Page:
In Depth

Samsung Pay Is Still On Track, Galaxy S6 Is Fine After Plunging Q1

For Samsung, the good news is that Samsung Pay is on track and its just-out-this-month Galaxy S6 Edge smartphone is selling out. But that didn’t help its Q1 earnings, which plunged 39 percent as the company sold more less-expensive smartphones and the bottom dropped out of the TV and large-screen video display market.

Sales for most of Samsung Electronics — which sells products ranging from chips and mobile phones to TVs and air conditioners — edged down slightly from the previous quarter, the company announced on Thursday morning (April 29) Korea time. But consumer electronics fell 28 percent, with a 36 percent drop in large-format video displays, hurt by the strong Korean won that raised prices for Samsung’s consumer products across much of the world. The result was a net profit of 4.6 trillion won ($4.3 billion), missing analysts’ 4.9 trillion won expectations.

For mobile phones, operating profits were down 57 percent from Q1 2014 to 2.74 trillion won ($2.56 billion) — but that was still up almost 40 percent from the previous quarter. And in semiconductors and display panels, where Samsung makes more money when Apple sells more iPhones, profits were up by 50 percent from a year ago to 2.93 trillion won ($2.74 billion), up 8.5 percent from Q4 2014.

Overall smartphone sales were “about mid-80 percent” of the 99 million mobile phones it sold in the quarter, the company said. That would be roughly 10 million more smartphones than it sold in the previous quarter, despite the fact that Samsung faced tough competition from Apple’s large-screen iPhone 6 models on the high end against the aging Galaxy S6, and a new threat in budget-priced smartphones from Xiaomi, which briefly took over the top sales spot in China.

And all that was before this month’s rollout of the new Galaxy S6 and S6 Edge, which should make for a cheerier Q2 for Samsung’s smartphone division. The Edge, with its wrap-around screen, is selling so strongly that it’s in short supply — a problem that will be resolved by June, the company said.

Samsung said the new models have been outperforming the Galaxy S5 in early sales, although it was the S5’s disappointing market performance a year ago that began Samsung’s slide from the top of the smartphone market at the same time as Apple’s rise. Samsung execs wouldn’t comment on how the S6 models compare with sales of the S4.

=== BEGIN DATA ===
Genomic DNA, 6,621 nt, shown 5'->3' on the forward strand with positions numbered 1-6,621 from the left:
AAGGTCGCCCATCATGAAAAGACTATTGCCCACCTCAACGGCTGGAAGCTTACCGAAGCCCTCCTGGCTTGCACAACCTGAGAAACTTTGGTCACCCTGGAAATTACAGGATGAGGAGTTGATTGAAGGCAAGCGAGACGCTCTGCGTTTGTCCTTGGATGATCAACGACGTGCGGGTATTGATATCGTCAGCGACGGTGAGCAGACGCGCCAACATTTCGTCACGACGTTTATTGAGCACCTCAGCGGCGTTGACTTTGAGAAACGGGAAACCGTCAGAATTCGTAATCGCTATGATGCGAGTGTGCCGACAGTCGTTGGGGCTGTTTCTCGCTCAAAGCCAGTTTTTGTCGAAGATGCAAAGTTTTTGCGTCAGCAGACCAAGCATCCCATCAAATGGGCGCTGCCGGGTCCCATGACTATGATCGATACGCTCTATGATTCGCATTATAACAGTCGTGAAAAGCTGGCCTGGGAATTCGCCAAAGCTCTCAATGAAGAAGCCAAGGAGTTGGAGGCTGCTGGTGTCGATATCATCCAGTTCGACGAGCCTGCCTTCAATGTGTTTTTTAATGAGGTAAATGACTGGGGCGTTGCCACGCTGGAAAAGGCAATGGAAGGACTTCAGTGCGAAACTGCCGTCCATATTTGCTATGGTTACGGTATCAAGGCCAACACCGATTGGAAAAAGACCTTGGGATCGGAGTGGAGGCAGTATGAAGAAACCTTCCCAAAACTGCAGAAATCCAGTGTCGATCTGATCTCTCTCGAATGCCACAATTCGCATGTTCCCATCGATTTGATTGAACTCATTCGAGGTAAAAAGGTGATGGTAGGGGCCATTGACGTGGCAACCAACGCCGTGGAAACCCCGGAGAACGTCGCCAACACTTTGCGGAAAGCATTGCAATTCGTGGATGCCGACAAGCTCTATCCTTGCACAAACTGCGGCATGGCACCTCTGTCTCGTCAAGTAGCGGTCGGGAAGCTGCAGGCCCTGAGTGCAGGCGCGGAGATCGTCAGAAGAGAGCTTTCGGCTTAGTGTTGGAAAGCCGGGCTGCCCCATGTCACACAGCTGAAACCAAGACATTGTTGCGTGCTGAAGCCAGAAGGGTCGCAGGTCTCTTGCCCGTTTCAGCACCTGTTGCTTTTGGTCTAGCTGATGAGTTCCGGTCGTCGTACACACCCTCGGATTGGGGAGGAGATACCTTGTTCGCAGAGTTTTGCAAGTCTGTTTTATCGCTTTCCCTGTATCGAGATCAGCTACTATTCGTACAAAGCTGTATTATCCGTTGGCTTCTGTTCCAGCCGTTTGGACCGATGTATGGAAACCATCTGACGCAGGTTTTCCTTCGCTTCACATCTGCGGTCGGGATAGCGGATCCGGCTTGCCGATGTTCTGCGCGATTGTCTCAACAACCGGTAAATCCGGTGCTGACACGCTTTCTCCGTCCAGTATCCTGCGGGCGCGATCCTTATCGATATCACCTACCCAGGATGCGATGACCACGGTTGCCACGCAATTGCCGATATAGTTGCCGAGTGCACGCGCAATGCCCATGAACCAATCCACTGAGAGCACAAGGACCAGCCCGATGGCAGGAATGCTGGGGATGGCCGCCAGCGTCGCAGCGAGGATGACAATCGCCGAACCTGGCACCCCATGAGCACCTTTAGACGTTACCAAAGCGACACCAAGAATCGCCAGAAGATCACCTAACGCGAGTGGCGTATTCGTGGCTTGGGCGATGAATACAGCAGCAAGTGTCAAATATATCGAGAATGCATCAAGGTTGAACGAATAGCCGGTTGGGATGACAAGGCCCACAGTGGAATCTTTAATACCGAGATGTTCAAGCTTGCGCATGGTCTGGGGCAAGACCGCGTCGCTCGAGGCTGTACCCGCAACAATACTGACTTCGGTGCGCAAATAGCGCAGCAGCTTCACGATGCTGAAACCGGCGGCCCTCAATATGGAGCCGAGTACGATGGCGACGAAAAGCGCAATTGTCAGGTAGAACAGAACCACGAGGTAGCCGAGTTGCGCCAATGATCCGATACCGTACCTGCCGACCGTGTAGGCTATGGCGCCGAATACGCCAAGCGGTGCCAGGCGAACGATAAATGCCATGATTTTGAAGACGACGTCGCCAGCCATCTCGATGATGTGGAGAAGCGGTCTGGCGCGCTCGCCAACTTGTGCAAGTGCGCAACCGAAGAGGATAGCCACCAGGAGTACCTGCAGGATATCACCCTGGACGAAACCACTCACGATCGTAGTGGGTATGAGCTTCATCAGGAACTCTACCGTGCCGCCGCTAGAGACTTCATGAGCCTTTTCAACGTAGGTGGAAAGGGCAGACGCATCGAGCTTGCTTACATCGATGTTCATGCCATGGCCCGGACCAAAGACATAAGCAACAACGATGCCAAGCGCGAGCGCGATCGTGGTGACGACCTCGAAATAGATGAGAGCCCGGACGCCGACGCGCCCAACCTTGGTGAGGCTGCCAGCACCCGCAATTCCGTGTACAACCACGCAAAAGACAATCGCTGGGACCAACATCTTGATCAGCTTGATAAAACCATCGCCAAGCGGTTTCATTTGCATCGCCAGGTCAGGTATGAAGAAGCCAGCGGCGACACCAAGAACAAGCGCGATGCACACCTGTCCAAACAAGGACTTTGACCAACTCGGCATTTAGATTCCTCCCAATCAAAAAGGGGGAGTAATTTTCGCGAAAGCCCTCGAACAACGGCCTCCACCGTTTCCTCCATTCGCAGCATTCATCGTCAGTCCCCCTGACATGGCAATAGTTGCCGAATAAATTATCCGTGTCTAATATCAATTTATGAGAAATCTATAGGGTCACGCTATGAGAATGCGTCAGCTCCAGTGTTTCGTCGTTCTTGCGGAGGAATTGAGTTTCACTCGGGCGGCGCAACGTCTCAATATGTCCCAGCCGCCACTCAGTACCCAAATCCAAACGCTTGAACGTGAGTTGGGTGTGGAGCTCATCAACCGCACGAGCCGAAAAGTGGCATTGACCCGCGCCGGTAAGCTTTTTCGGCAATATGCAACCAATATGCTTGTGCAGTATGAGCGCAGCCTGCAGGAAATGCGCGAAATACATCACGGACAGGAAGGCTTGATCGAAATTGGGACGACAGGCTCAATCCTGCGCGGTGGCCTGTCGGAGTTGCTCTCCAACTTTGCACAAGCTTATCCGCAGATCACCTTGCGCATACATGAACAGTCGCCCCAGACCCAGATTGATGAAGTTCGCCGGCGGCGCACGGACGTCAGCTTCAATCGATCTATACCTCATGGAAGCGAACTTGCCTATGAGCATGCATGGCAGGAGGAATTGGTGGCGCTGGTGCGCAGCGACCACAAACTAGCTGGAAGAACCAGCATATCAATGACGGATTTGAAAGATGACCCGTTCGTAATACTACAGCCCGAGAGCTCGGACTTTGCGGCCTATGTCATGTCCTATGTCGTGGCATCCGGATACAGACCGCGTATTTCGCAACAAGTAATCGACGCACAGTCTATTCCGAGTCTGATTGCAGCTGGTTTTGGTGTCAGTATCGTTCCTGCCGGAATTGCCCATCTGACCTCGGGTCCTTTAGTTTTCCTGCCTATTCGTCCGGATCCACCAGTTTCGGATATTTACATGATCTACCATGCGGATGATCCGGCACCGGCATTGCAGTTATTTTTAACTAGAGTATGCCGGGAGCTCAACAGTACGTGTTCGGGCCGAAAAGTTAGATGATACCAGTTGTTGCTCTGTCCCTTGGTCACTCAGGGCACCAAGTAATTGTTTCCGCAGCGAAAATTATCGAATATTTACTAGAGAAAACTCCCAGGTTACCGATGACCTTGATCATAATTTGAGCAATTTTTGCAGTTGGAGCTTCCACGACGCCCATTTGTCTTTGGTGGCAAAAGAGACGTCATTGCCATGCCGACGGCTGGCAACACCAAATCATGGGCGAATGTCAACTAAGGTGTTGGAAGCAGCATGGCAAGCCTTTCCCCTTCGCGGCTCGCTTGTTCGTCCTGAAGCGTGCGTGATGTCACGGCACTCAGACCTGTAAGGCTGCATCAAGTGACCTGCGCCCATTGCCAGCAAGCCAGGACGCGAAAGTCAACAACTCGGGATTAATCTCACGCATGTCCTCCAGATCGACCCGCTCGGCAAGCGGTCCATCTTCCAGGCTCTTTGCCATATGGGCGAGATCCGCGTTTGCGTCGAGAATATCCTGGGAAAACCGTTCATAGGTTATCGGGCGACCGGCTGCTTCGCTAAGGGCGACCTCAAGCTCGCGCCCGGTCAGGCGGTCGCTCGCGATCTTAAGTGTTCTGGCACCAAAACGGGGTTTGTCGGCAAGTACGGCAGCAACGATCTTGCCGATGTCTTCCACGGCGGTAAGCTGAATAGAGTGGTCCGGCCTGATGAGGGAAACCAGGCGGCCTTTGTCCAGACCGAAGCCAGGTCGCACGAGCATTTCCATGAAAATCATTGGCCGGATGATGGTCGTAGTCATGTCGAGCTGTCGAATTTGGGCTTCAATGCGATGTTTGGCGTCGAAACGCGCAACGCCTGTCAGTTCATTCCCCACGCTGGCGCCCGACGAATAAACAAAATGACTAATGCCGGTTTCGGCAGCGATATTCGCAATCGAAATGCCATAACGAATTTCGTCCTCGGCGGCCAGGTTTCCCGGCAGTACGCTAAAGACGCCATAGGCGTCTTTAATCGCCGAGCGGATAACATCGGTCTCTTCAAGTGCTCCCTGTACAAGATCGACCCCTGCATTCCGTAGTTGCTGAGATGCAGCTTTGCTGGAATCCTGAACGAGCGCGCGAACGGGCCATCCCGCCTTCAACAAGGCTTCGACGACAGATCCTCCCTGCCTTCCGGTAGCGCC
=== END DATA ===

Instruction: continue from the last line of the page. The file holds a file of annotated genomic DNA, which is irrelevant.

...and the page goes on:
And what about Samsung Pay? JinYoung Park, VP of Samsung’s mobile communications business, wouldn’t give details when asked on the analyst call about whether Samsung has signed up more banks, payment card issuers or merchants for the mobile payment system.

“We are expecting the overall mobile payments market to rapidly grow, and in response to this anticipation of fast growth we have been preparing the Samsung Pay service,” Park said. “As you know, one of the advantages of Samsung Pay is that it can also be used on a magnetic strip [POS device], which means that it will provide very high accessibility in the existing credit-card merchant base to the consumers, so this high accessibility is a very high advantage to Samsung Pay. Also, in terms of security, we have prepared a triple security approach, where we use not only a credit card’s encryption but also fingerprint and the Knox system to provide a very secure and safe platform.”

He added, “In terms of our plans, we are planning to launch Samsung Pay in Korea and in the U.S. during the second half of this year. We are currently considering the rollout to other countries going forward.”

Park also wouldn’t talk about whether a future Samsung smartwatch will support Samsung Pay. “Because that does touch upon the specs of our future products, I hope that you will be able to gain more information about that when we launch our next smartwatch,” he said.



Digital transformation has been forcefully accelerated, but how does that agility translate into the fight against COVID-era attacks and sophisticated identity threats? As millions embrace online everything, preserving digital trust now falls mostly on banks and FIs. Now, advances in identity data and using different weights on the payment mix afford new opportunities to arm organizations and their customers against cyberthreats. From the latest in machine learning for fraud and risk, to corporate treasury teams working in new ways with new datasets, learn from experts how digital identity, together with advances like real-time payments, combine to engender trust and enrich relationships.

Click to comment